Allister Heath

The grim state of public finances

The grim state of public finances
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Once again, Gordon Brown has got away lightly with his gross mismanagement of the economy. Today's public finances statistics were less bad than feared, thanks to strong revenues from income and corporation tax in January, but they were pretty grim nevertheless. That is not the impression one gets scanning today's almost universally positive headlines, however.

So here is a reality check: in the financial year 2007/08 to date, public sector net borrowing -- the main measure of the budget deficit -- has already reached £26.5bn. This is a cool £6bn more than over the same period last year, and represents a horrific deterioration in the health of the public finances.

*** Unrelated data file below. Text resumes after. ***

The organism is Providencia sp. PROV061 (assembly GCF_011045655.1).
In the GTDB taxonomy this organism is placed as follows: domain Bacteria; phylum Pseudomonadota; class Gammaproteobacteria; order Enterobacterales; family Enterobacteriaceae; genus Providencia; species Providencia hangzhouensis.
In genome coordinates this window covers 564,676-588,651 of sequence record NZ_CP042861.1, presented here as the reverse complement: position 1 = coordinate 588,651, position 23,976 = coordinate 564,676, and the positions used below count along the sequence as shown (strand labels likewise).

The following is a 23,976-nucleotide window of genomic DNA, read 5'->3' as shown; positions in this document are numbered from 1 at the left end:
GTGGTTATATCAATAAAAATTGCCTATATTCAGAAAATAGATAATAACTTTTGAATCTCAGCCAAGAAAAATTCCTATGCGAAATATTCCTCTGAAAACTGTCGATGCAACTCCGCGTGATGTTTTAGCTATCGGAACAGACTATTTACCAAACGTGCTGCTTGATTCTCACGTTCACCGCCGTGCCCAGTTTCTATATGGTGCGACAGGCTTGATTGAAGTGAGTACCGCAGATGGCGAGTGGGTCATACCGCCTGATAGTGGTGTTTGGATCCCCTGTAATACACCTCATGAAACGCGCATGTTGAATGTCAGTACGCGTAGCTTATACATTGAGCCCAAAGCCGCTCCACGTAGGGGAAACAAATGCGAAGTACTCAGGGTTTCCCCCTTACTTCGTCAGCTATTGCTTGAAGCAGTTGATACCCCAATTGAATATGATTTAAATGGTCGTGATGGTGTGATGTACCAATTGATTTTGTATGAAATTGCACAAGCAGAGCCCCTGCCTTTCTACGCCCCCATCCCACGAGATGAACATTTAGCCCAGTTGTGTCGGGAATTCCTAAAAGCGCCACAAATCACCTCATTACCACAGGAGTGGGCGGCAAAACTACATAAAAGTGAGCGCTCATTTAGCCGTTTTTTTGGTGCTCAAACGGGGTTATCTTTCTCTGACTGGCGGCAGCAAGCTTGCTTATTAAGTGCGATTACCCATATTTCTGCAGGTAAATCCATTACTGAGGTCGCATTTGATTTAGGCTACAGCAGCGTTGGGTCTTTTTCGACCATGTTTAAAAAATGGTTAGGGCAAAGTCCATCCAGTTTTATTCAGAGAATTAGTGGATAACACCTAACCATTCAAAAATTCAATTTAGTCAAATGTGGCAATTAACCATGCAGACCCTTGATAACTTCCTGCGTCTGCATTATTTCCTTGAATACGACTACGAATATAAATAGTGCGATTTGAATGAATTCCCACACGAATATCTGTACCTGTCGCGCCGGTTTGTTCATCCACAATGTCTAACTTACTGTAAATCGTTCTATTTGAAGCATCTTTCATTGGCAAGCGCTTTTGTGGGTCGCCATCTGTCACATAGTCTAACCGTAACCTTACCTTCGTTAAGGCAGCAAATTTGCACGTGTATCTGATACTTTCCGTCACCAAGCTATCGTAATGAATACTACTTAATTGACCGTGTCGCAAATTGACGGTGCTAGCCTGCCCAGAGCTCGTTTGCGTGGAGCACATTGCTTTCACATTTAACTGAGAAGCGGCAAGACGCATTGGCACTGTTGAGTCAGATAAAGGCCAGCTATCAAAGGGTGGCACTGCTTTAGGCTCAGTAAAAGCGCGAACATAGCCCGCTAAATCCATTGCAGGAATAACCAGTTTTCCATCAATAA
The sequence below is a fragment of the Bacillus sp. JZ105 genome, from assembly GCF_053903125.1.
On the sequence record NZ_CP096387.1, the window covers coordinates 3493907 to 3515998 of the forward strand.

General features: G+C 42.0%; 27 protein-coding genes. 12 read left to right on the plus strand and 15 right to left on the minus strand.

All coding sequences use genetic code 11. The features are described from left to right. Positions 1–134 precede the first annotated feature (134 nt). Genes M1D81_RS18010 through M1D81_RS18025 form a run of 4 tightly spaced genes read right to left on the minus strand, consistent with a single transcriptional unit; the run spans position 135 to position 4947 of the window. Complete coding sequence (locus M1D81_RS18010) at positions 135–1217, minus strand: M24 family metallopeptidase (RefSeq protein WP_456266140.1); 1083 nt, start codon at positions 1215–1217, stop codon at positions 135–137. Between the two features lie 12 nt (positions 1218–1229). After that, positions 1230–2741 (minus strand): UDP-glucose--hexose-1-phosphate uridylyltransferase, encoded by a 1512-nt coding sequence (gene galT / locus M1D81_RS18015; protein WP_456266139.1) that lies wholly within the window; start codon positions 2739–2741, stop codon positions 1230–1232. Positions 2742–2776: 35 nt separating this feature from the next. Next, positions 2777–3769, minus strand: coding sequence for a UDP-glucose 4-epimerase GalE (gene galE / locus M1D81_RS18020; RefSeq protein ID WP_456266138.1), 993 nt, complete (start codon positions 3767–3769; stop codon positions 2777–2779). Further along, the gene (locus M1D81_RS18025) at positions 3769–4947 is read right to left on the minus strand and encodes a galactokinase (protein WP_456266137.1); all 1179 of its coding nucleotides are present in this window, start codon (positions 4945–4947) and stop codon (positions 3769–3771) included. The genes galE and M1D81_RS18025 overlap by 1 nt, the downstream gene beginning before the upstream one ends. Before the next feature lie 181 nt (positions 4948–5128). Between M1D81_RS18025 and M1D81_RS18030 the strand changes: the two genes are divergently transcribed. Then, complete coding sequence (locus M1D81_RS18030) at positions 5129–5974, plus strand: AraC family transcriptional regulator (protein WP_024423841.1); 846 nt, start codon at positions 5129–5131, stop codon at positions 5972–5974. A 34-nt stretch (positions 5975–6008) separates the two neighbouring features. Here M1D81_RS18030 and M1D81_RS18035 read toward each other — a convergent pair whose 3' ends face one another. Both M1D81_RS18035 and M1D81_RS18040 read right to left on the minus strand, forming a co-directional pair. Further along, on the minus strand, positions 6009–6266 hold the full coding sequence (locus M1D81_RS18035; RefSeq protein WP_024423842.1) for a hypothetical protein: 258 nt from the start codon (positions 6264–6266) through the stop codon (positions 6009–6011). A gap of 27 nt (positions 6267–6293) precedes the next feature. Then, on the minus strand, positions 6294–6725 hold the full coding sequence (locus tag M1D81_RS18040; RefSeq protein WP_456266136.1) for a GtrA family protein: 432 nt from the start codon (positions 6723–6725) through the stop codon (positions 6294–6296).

Far from having regained control of the exchequer's purse strings, Brown and Alistair Darling are still on course to breach their £38bn deficit forecast for the financial year as whole. I still suspect that the final outcome could hit £40bn.

Looking ahead, the position is even bleaker: a slower economy is bound to depress revenues even further. Brown's astonishing profligacy during the good years will eventually catch up with him -- and for all today's clever spin and all the looming tax raids on non-doms, there is nothing he can do about it.